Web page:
simply on the basis that they deserved it?
Government has the right and duty to protect the greater good against people who
jeopardize the welfare of society, but a killer can be sentenced to life without chance of
parole, and society will be just as safe as if he had been executed. A vast misconception
concerning the death penalty is that it saves society the costs of keeping inmates
imprisoned for long periods. In the act of preserving due process of justice, the court
appeals involved with the death penalty becomes a long, drawn-out and very expensive
process. The average time between sentencing and execution for the 31 prisoners put
on death row in 1992 was 114 months, or nine and a half years.(Stewart 50)
Criminal justice process expenses, trial court costs, appellate and post-conviction
costs, and prison costs perhaps including years served on death row awaiting execution...
all told, the extra costs per death penalty imposed in over a quarter million dollars, and
per execution exceeds $2 million. (Cavanagh 4) When you compare this to the average
costs for a twenty year prison term for first degree murder (roughly $330 thousand), the
cost of putting someone away for life is a deal. Is it really worth the hassle and money
to kill a criminal, when we can put them away for life for less money with a great deal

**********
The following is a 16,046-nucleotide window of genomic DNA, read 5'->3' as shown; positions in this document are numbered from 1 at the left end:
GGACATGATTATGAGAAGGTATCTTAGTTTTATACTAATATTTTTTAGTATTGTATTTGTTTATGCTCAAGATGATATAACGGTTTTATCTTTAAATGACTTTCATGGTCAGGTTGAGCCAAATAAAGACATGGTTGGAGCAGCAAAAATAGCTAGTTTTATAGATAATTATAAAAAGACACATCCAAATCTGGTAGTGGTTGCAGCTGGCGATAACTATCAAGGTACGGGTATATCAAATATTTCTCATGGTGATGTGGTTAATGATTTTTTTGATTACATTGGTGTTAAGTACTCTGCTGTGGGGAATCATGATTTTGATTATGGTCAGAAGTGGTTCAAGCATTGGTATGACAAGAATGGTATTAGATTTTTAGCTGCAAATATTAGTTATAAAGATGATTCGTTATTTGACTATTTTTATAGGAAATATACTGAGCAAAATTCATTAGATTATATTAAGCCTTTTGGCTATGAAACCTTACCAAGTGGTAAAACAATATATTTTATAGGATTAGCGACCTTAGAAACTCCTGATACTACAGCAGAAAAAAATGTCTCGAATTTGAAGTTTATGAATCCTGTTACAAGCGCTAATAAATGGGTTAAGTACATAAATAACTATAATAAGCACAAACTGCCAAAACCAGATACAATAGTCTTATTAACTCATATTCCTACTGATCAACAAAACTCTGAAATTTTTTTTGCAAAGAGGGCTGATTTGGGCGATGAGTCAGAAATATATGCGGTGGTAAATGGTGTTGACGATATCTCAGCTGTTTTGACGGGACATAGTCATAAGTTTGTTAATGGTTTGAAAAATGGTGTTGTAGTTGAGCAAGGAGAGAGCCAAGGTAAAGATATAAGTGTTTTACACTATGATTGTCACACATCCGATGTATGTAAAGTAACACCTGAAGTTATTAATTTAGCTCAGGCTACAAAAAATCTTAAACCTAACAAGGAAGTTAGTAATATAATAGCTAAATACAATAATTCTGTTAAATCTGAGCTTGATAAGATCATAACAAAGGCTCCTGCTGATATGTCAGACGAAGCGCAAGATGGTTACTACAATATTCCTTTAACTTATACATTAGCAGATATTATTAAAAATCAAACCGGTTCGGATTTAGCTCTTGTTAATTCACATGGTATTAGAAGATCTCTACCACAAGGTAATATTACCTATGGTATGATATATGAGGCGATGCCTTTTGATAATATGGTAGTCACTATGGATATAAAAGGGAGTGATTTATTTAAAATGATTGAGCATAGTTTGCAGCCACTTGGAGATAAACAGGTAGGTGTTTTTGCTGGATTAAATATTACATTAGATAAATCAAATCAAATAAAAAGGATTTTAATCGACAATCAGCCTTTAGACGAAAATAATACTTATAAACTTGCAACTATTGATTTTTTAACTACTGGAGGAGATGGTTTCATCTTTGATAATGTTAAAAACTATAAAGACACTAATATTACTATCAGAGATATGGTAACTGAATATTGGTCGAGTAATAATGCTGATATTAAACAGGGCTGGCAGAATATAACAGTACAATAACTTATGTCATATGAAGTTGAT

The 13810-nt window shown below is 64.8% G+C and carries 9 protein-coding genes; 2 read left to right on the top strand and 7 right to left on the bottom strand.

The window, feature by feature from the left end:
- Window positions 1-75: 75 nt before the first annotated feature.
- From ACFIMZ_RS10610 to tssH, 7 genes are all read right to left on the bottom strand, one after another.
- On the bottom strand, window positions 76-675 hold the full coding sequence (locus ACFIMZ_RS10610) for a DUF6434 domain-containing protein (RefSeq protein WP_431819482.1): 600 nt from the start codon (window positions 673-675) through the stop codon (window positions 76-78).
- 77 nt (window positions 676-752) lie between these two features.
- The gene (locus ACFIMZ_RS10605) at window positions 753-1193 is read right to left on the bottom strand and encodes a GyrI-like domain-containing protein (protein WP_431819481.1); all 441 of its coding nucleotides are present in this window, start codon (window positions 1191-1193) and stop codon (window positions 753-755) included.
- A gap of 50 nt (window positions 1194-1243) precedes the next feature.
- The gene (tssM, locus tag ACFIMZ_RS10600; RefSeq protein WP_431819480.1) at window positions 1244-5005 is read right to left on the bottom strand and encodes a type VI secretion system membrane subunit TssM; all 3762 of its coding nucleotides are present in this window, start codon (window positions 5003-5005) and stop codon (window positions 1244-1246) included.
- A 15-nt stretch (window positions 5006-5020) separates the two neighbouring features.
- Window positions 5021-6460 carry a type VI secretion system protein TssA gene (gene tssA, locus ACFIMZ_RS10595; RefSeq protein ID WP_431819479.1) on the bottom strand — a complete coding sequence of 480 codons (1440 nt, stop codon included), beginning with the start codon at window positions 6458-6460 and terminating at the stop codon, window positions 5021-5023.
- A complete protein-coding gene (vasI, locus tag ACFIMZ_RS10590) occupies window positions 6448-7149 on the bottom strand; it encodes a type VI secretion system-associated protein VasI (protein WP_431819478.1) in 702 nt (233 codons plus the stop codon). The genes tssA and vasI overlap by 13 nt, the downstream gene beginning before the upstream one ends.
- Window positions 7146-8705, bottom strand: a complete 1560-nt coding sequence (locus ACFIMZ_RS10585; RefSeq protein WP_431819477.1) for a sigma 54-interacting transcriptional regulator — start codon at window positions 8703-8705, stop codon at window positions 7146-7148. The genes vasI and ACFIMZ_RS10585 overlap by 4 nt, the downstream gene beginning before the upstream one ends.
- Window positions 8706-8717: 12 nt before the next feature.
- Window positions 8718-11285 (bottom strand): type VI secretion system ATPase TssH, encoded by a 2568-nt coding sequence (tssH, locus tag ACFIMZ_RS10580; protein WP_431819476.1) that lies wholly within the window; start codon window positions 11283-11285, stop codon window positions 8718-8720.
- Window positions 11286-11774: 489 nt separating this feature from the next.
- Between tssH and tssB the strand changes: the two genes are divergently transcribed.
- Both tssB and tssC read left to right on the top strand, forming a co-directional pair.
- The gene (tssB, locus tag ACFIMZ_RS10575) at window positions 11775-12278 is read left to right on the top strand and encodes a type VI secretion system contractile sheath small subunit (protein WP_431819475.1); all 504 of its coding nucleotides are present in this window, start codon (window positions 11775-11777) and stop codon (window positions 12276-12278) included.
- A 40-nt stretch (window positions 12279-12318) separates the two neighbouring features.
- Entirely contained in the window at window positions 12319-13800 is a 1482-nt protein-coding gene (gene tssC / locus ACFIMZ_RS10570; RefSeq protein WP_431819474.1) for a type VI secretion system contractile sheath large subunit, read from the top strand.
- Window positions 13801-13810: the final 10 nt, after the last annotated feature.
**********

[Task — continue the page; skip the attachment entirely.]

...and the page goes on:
In earlier times--where capital punishment was common, the value of life was less, and
societies were more barbaric--capital punishment was probably quite acceptable. However,
in todays society, which is becoming ever more increasingly humanitarian, and
individual rights and due process of justice are held in high accord, the death penalty is
becoming an unrealistic form of punishment. Also, with the ever present possibility of
mistaken execution, there will remain the question of innocence of those put to death.
Finally, man is not a divine being. He does not have the right to inflict mortal
punishment in the name of societys welfare, when there are suitable substitutes that
require fewer resources. I ask society, ...why dont we stop the
Bright, Steven B., and Patrick J. Keenan. Judges and the Politics of Death:
Deciding Between the Bill of Rights and the Next Election in Capital Cases.
Boston University Law Review 75 (1995): 768-69.
Cavanagh, Suzanne, and David Teasley. Capital Punishment: A Brief Overview.
CRS Report For Congress 95-505GOV (1995): 4.
Frame, Randy. A Matter Of Life and Death. Christianity Today 14 Aug. 1995:
Grisham, John. The Chamber. New York: Island Books, 1994.
Stewart, David O. Dealing with Death. American Bar Association Journal
80.11 (1994): 50
Tabak, Ronald J. Report: Ineffective Assistance of Counsel and Lack of Due
Process in Death Penalty Cases. Human Rights 22.Winter (1995): 36
Whittier, Charles H. Moral Arguments For and Against Capital Punishment.
CRS Report For Congress (1996): 1